Repeat after me: "Your customer doesn't have the answers!"
I thought we put this to rest fifteen years ago, but apparently there are a number of companies still trying to create innovative consumer experiences by asking people what they want. Consumers want what their neighbors have. They have no idea what's next--they consume!
Asking customers what they want blinds companies and prevents them from delivering innovative consumer experiences. Traditional research methods are limited for two key reasons: 1) people's existing reality limits their understanding of future possibilities; and, 2) people cannot envision how the parts come together equal more than the whole. Consumer experience innovation is based on deep consumer insights, but those insights rarely come from asking them what they want. Malcolm Gladwell asserts: "Asking someone to explain [their behavior and intent] is not only a psychological impossibility...but it biases them in favor of the conservative, in favor of the known over the unknown."
Imagine twenty years ago asking a room full of moms if they'd be interested in paying $4.50 for a cup of coffee. Or even better, what if they were told it wasn't for the coffee it was for the coffee experience. We would never have had Starbucks. Fifteen years later, imagine asking moms if they'd like to have cute stuffed animals with that $4.50 cup of coffee that has become central to their existence. They say "yes" and the great erosion of the coffee experience begins.
Every industry has its issues it gets hung up on. Hospitality has many--shower soap is just one of them. Determining whether to switch shower soap from a bar to a bulk dispenser consumes an inordinate amount of energy. Switching would save a hotel over $4 a day per room. But if your ask consumers, they'll tell you they prefer bar soap. They will describe how bulk dispensers remind them of truck stops and how gross those bathrooms are and how once in a truck stop... A lot of companies would listen to this and stick with the bar soap. It's easy. The customer said they wanted it.
Starwood didn't listen. It redefined bulk dispensing by putting its Bliss branded spa products in a redesigned dispenser and connecting it to an overall story of cheap-chic modern travel. In the process they enhanced the customer experience and pocketed $4 per room.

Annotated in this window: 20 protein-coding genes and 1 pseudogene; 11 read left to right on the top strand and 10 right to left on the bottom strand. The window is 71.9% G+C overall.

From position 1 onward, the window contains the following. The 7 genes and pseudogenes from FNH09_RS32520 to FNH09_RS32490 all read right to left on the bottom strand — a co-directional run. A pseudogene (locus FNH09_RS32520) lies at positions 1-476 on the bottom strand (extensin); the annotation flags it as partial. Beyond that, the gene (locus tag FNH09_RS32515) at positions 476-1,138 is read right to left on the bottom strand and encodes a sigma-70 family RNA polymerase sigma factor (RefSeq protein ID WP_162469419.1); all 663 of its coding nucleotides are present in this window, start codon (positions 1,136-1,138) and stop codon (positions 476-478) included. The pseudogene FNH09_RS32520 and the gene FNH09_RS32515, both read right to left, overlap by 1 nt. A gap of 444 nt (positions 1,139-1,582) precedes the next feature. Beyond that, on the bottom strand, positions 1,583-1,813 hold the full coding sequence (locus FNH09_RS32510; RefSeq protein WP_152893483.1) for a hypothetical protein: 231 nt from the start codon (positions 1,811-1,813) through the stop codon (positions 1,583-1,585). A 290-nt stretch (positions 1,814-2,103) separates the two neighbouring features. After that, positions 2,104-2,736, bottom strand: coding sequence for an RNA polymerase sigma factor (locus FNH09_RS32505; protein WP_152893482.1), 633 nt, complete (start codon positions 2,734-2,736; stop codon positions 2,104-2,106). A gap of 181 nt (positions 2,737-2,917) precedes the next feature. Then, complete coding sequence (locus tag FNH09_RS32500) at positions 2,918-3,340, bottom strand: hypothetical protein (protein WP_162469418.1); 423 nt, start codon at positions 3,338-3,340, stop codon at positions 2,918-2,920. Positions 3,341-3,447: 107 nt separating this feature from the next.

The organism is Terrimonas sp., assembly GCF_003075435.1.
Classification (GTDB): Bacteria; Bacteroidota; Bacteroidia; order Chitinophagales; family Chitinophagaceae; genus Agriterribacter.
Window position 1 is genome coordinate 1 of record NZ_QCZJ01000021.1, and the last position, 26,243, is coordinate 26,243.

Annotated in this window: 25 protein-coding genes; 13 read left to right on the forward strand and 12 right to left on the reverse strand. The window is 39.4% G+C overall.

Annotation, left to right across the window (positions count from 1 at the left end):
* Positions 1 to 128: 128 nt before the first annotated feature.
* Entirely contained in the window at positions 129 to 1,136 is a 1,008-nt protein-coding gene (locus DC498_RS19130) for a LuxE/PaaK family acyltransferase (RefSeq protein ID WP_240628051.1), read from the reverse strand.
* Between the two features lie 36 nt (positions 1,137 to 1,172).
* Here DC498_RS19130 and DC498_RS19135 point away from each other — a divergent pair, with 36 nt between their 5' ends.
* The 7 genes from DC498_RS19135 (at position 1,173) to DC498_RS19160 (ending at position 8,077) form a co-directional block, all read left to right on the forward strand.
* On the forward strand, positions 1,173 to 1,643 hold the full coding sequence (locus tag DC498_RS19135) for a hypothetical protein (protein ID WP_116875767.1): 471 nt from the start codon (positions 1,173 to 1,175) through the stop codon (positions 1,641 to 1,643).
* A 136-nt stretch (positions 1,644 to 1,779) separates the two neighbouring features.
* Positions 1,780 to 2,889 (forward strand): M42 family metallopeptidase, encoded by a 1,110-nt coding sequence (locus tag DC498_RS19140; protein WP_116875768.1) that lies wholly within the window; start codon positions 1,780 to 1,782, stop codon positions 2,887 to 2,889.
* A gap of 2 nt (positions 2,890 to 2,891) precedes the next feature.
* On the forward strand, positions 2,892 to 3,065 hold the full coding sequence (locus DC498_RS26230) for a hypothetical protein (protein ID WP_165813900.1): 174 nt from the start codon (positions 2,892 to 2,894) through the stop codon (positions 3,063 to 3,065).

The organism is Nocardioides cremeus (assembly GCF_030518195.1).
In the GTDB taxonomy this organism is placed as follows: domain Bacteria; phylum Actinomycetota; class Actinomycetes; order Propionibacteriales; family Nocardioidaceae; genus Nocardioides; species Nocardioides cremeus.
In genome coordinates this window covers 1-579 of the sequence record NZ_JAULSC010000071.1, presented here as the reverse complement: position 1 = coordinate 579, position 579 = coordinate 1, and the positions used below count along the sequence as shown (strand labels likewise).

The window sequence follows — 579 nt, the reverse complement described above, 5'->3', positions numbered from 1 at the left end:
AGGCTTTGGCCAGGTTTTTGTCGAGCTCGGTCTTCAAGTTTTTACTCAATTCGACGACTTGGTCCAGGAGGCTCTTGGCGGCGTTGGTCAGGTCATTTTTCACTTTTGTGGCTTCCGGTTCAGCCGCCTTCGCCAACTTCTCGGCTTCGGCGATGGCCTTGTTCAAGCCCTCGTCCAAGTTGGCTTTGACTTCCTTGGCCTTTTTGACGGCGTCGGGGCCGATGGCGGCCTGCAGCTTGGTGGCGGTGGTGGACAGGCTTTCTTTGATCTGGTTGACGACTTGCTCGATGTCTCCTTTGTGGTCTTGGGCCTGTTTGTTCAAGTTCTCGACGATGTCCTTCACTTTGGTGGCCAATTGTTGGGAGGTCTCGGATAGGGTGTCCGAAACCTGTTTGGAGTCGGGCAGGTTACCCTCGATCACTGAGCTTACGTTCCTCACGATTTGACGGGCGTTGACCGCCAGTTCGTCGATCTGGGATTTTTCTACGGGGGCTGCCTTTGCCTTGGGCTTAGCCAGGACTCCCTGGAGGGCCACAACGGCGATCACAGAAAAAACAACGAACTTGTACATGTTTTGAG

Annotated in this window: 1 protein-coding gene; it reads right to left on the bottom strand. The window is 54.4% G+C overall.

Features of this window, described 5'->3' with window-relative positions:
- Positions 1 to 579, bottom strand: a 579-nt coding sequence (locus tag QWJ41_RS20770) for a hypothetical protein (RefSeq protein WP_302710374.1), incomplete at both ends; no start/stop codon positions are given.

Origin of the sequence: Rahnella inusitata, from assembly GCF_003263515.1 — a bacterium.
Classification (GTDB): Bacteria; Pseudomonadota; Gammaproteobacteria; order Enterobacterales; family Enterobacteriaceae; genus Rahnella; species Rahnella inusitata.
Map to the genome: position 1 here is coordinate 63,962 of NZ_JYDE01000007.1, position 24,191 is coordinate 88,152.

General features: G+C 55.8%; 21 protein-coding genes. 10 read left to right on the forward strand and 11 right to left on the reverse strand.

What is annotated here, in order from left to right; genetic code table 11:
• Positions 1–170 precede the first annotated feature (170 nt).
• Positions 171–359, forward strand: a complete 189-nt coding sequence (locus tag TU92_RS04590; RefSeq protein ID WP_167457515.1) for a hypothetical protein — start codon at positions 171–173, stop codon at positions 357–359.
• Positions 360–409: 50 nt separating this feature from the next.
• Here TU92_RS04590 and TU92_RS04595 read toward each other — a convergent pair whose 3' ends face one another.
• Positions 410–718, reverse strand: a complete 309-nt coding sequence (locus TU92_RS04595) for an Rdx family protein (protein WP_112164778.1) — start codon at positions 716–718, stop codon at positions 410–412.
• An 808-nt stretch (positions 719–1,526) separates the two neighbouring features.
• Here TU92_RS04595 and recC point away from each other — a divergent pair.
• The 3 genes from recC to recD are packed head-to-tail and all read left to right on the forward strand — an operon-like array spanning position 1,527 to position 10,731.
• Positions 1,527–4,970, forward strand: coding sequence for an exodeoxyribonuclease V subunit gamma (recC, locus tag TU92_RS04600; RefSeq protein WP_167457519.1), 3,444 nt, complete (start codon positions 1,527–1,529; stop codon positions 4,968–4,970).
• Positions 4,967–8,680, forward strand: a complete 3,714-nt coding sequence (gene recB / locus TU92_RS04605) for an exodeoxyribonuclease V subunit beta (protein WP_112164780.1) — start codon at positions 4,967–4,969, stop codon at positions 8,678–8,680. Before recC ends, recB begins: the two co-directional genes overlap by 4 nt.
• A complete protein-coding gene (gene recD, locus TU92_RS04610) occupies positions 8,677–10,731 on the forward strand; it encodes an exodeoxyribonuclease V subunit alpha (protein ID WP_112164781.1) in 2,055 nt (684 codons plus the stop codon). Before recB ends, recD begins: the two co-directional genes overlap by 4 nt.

So what do you do? We need consumer insights, but we have to find better ways to get them. We need to model existing behaviors, attitudes and values and then apply what we know about future trends to create experiences that surprise and delight consumers. We need to leverage the archetypal models of Abraham Maslow, Carl Jung, and Joseph Campbell because they've done some pretty deep thinking on the subject of peoples needs, meaning and storytelling. Their frameworks allow us to understand hierarchy of needs, define consumer journeys and develop meaningful character. When we do ask consumers for feedback, we need to help them envision the future by building scenarios and prototyping early in the process. These tools are no less rigorous than traditional market research tools. Based on a combination of scenario planning, social science and decision management practices, these tools create frameworks that are necessary to drive consumer experience innovation.
It is often at the moments when the customer says not to do something that an opportunity to innovate exists. What new consumer insights tools are you developing to drive consumer experience innovation?
Over the last several years the innovation discussion has shifted from a focus on product and business innovation to consumer experience. Companies are increasingly interested in creating value by delivering better consumer experiences, but many are not quite sure how to get there. The results have ranged from a proliferation of Apple-like Genius Bars to frustrated project teams whose projects never make it to market. These companies are finding it surprisingly difficult to deliver great consumer experiences. This week, Steve McCallion explores some of the challenges companies face when trying to deliver consumer experience innovation.
Steve McCallion is a skilled innovation architect and brand strategist with a rare balance of design sensibility and strategic thinking. He has led groundbreaking work including redefining Umpqua Bank's role as an anchor for community prosperity, creating Sirius Satellite Radio's award-winning experience for the "iPod fatigued" and working with real estate developers Gerding Edlen to create more meaningful neighborhoods. His other clients include Xerox, Black & Decker, Whirlpool, FedEx, McDonald's, Coleman, Kenwood, and Compaq.
Steve's primary charge is to foster Ziba's consumer experience practice. He founded the company's award-winning Design Research and Planning practice group which has developed many proprietary research and design planning methodologies that have helped numerous clients understand the essence of their customers, win design awards, obtain patents and succeed in the market. He was named as one of Fast Company's Masters of Design in 2006.